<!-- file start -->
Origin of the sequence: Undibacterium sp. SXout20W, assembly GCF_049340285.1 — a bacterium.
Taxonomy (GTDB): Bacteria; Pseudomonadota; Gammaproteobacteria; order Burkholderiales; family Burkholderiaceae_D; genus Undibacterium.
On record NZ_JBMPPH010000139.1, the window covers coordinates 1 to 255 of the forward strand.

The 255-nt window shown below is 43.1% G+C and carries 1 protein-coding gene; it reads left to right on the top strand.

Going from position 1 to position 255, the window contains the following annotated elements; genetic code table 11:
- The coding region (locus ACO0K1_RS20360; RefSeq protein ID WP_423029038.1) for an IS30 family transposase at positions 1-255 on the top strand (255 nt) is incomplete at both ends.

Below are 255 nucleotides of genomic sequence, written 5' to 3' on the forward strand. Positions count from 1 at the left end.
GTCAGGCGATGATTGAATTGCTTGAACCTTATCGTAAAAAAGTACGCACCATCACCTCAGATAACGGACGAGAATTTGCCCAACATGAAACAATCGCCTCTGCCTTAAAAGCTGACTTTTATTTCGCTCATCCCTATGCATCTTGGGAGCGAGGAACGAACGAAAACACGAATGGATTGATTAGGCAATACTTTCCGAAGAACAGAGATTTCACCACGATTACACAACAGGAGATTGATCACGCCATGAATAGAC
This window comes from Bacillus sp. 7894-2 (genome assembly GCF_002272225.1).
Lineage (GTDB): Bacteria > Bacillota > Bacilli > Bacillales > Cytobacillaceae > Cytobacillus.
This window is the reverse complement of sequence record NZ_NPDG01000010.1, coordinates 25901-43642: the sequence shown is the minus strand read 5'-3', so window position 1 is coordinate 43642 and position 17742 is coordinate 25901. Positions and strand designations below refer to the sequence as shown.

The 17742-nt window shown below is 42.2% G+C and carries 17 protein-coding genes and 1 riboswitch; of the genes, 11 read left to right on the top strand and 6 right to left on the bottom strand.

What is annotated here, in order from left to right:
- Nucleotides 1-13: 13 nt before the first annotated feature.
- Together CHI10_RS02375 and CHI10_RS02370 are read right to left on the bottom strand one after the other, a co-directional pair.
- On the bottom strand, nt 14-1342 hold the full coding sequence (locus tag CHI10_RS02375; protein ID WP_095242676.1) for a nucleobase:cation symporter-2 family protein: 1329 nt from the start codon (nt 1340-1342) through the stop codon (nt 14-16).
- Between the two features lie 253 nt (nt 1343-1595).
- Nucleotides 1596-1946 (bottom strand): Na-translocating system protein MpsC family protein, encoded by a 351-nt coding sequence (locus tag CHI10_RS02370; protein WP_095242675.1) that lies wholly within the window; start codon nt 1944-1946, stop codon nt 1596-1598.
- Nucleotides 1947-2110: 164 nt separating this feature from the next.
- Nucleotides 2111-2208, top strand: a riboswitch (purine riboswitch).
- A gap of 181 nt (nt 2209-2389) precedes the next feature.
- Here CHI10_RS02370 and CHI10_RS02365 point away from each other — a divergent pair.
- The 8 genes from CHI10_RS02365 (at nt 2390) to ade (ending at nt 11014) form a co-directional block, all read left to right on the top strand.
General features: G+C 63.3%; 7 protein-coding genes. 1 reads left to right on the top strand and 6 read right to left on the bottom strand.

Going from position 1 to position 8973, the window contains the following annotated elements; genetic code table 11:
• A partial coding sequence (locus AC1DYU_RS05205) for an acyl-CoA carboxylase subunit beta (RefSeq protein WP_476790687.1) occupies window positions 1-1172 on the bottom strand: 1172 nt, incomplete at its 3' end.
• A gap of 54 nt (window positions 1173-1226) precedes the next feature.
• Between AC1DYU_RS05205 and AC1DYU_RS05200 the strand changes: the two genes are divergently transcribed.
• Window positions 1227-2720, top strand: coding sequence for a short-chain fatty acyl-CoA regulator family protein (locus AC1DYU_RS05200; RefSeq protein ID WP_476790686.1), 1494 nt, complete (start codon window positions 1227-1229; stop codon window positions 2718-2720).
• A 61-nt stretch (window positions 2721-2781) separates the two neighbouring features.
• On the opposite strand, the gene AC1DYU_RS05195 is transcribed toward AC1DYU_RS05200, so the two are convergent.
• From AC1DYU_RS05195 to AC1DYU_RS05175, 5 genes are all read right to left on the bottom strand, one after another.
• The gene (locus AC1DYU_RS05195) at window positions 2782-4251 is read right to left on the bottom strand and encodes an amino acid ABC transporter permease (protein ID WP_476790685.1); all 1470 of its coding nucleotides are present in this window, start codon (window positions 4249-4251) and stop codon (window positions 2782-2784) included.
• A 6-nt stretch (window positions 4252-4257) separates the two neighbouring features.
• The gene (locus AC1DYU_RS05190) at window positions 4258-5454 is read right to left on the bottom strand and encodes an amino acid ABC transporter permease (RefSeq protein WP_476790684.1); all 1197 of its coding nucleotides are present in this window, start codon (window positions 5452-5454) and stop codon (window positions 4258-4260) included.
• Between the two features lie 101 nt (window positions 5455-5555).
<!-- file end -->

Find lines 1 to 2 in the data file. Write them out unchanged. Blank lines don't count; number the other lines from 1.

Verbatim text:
Origin of the sequence: Undibacterium sp. SXout20W, assembly GCF_049340285.1 — a bacterium.
Taxonomy (GTDB): Bacteria; Pseudomonadota; Gammaproteobacteria; order Burkholderiales; family Burkholderiaceae_D; genus Undibacterium.